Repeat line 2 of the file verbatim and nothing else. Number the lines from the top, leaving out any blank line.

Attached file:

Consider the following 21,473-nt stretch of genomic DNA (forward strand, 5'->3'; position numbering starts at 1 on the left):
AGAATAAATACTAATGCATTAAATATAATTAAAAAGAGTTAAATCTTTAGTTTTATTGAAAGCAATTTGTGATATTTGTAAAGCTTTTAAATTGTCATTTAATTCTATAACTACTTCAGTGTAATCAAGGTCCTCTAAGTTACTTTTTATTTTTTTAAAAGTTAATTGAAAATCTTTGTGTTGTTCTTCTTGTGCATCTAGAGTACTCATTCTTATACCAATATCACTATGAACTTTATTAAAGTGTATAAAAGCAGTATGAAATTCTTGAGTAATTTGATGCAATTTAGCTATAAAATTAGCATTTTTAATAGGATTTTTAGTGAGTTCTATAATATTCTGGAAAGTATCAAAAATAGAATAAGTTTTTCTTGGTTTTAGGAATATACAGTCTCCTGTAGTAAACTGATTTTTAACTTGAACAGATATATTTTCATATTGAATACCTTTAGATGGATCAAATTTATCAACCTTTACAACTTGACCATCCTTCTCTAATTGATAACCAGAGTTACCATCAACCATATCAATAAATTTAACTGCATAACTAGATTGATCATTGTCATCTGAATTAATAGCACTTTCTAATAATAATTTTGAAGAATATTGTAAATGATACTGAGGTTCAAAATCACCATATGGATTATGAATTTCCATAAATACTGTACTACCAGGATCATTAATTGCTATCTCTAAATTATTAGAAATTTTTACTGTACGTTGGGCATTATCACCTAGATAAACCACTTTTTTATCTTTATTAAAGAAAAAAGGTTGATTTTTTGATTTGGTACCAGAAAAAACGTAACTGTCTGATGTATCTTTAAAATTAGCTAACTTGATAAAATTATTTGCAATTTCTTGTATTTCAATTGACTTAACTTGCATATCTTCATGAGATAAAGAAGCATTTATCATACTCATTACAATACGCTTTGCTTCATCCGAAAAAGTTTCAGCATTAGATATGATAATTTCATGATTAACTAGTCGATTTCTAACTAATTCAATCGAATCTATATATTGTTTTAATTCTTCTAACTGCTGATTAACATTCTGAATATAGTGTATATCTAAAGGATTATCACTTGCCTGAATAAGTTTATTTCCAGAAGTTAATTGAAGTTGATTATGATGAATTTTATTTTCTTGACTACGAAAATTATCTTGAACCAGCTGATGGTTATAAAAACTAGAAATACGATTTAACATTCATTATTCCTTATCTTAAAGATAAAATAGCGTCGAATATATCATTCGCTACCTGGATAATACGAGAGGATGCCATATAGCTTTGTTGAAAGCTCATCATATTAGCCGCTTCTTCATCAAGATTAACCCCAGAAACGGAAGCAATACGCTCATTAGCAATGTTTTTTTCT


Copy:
AGAATAAATACTAATGCATTAAATATAATTAAAAAGAGTTAAATCTTTAGTTTTATTGAAAGCAATTTGTGATATTTGTAAAGCTTTTAAATTGTCATTTAATTCTATAACTACTTCAGTGTAATCAAGGTCCTCTAAGTTACTTTTTATTTTTTTAAAAGTTAATTGAAAATCTTTGTGTTGTTCTTCTTGTGCATCTAGAGTACTCATTCTTATACCAATATCACTATGAACTTTATTAAAGTGTATAAAAGCAGTATGAAATTCTTGAGTAATTTGATGCAATTTAGCTATAAAATTAGCATTTTTAATAGGATTTTTAGTGAGTTCTATAATATTCTGGAAAGTATCAAAAATAGAATAAGTTTTTCTTGGTTTTAGGAATATACAGTCTCCTGTAGTAAACTGATTTTTAACTTGAACAGATATATTTTCATATTGAATACCTTTAGATGGATCAAATTTATCAACCTTTACAACTTGACCATCCTTCTCTAATTGATAACCAGAGTTACCATCAACCATATCAATAAATTTAACTGCATAACTAGATTGATCATTGTCATCTGAATTAATAGCACTTTCTAATAATAATTTTGAAGAATATTGTAAATGATACTGAGGTTCAAAATCACCATATGGATTATGAATTTCCATAAATACTGTACTACCAGGATCATTAATTGCTATCTCTAAATTATTAGAAATTTTTACTGTACGTTGGGCATTATCACCTAGATAAACCACTTTTTTATCTTTATTAAAGAAAAAAGGTTGATTTTTTGATTTGGTACCAGAAAAAACGTAACTGTCTGATGTATCTTTAAAATTAGCTAACTTGATAAAATTATTTGCAATTTCTTGTATTTCAATTGACTTAACTTGCATATCTTCATGAGATAAAGAAGCATTTATCATACTCATTACAATACGCTTTGCTTCATCCGAAAAAGTTTCAGCATTAGATATGATAATTTCATGATTAACTAGTCGATTTCTAACTAATTCAATCGAATCTATATATTGTTTTAATTCTTCTAACTGCTGATTAACATTCTGAATATAGTGTATATCTAAAGGATTATCACTTGCCTGAATAAGTTTATTTCCAGAAGTTAATTGAAGTTGATTATGATGAATTTTATTTTCTTGACTACGAAAATTATCTTGAACCAGCTGATGGTTATAAAAACTAGAAATACGATTTAACATTCATTATTCCTTATCTTAAAGATAAAATAGCGTCGAATATATCATTCGCTACCTGGATAATACGAGAGGATGCCATATAGCTTTGTTGAAAGCTCATCATATTAGCCGCTTCTTCATCAAGATTAACCCCAGAAACGGAAGCAATACGCTCATTAGCAATGTTTTTTTCT